RUBY (1977) Blu-ray/DVD Combo
Director: Curtis Harrington

In the wake of the enormous success of CARRIE, Oscar nominee Piper Laurie was hired to do this, an independent horror film that would exploit her remarkable performance in Brian De Palma's classic. RUBY now makes its Blu-ray debut courtesy of VCI, with the fine supplements outweighing a subpar visual presentation.

The film commences with a 1930s prologue as pregnant Ruby Claire (Laurie) a partying, singer/moll witnesses her gangster boyfriend Nicky Rocco (Sal Vecchio, OSCAR) being shot to pieces by his gang. Sixteen years later, Ruby runs a backwoods drive-in theater. She watches over things (with a telescope) from a large house next to the drive-in where she lives with her deaf-mute daughter Leslie (wide-eyed Janit Baldwin, PHANTOM OF THE PARADISE, HUMONGOUS), her crippled and blind former lover Jake (old-time serial actor Fred Kohler Jr., looking like Lugosi in THE HUMAN MONSTER), and rugged but competent Vince (Stuart Whitman, THE MONSTER CLUB), who seems to take care of everybody (and the drive-in). Ruby has hired most of the old gang to work at the outdoor theater (including Len Lesser from BLOOD AND LACE and Jack Perkins from INVASION OF THE BEE GIRLS), keeping them out of prison. But one by one, they're found dead in a number of bizarre ways. Believing that the vengeful spirit of the mobster is responsible, Vince calls upon his former prison shrink Dr. Paul Keller (Roger Davis from "Dark Shadows"), as he’s an expert in psychic phenomenon. Soon Ruby's daughter speaks in her father's voice and does Linda Blair-type gymnastics on her bed, but this film thankfully spares us the pea soup.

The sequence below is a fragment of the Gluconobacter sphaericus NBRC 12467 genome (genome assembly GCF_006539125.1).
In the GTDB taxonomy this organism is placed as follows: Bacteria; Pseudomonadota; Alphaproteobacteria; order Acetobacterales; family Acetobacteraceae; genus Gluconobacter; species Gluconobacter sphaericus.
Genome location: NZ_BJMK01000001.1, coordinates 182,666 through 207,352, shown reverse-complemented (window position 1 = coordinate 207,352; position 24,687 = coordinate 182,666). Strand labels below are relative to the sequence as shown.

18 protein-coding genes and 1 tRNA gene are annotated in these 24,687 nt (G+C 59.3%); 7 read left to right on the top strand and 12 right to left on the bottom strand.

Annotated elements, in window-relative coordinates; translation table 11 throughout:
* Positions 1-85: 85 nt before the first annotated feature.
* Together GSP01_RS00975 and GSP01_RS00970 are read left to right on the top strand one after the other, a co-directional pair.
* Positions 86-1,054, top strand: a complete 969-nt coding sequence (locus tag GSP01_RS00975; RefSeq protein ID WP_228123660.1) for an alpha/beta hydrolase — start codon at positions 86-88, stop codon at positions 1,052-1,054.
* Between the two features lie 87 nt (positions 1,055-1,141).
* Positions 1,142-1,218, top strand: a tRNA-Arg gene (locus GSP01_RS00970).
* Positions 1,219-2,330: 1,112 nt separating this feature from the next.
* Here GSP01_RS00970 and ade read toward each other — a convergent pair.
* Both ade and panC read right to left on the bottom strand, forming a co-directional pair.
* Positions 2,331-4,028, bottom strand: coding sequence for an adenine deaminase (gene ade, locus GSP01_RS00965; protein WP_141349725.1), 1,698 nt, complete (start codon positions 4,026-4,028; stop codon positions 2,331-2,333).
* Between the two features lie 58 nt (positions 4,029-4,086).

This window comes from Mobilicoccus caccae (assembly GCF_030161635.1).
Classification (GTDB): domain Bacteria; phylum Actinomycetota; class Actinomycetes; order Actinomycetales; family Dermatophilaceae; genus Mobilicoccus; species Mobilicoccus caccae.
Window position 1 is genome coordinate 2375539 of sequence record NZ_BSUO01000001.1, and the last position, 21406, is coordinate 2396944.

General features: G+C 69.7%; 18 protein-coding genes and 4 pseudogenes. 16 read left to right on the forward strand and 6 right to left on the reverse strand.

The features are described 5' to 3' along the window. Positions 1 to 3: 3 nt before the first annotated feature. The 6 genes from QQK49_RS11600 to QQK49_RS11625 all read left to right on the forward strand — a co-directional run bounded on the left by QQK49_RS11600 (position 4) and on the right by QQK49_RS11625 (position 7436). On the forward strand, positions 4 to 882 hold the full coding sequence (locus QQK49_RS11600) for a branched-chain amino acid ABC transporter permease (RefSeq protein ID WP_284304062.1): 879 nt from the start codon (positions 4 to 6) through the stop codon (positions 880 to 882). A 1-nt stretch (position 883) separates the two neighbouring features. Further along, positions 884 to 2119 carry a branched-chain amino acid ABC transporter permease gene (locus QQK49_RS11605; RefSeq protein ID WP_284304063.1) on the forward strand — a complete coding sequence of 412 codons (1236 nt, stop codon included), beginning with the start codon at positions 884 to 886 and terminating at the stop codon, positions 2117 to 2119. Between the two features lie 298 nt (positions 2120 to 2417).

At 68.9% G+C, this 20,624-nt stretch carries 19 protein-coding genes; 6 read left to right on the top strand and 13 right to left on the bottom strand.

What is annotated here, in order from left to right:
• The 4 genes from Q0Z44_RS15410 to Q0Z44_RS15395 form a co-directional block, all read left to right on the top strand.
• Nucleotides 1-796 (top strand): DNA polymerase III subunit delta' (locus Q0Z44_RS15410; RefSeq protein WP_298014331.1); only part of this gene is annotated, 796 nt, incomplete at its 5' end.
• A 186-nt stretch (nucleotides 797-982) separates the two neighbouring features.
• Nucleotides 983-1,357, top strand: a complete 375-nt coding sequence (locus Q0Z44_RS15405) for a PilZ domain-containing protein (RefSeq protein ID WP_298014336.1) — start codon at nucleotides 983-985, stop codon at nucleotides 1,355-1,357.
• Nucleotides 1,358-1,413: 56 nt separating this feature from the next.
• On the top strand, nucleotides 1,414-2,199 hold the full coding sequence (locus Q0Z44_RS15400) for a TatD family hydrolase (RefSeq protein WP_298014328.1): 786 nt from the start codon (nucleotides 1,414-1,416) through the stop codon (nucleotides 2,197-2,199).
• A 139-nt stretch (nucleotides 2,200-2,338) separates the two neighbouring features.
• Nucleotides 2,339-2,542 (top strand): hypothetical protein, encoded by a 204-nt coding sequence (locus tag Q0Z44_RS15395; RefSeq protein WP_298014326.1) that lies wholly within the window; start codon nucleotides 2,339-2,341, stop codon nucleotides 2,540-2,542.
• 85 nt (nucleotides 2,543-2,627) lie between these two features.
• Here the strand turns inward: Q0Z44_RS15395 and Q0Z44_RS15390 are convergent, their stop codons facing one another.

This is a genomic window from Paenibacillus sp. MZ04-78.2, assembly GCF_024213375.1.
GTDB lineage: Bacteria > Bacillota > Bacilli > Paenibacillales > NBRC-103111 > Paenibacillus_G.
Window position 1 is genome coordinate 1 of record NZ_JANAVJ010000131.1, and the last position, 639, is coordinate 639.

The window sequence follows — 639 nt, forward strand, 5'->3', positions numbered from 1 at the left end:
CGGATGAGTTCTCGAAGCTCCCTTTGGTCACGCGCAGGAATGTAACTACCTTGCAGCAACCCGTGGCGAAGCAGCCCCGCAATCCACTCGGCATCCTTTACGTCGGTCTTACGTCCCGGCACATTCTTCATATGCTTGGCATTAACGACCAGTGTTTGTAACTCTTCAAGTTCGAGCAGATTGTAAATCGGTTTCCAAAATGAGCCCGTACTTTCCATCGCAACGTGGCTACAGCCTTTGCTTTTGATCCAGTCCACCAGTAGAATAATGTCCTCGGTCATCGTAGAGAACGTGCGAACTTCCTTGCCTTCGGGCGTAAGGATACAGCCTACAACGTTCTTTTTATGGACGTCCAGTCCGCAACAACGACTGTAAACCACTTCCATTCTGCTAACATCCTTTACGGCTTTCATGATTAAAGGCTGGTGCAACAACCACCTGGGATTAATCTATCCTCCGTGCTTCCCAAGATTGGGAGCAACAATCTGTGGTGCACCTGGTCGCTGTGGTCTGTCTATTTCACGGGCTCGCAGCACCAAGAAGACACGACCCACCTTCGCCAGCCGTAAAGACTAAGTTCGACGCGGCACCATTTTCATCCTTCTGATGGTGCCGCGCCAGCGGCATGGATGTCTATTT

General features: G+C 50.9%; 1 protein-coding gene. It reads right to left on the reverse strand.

Curtis Harrington directed this in between a number of above average TV movies, and even though there are glimpses of arty concepts (with Harrington’s fondness for 1930s era Hollywood in check), it's basically just a trashy exploitation film with a decent cast and a few good shocks. The idea of a drive-in film within a drive-in film (complete with ATTACK OF THE 50 FOOT WOMAN on the screen) is novel, and some of the death scenes are very impressive (including a projectionist being hung by celluloid and a concessionaire found dead inside a soda machine). Likely do to its lack of budget, the film goes overboard with its depictions of psychic phenomena, but comes off more like a parody of recent cinematic past glories as well as the direction horror movies were headed into at the time. Much like "Happy Days" after the second season, period detail is thrown out the window, and actors walking around with shaggy hair and long sideburns at times makes it hard to believe this is supposed to be 1951 (hell, 50 FOOT WOMAN didn't even come out until '58!). Crystin Sinclaire (a familiar face from Jonathan Demme’s CAGED HEAT and Tobe Hooper’s EATEN ALIVE) plays a busty, blonde man-teaser, though her scenes never live up to film’s R rating (which reflects the violence and minor gore more than anything else).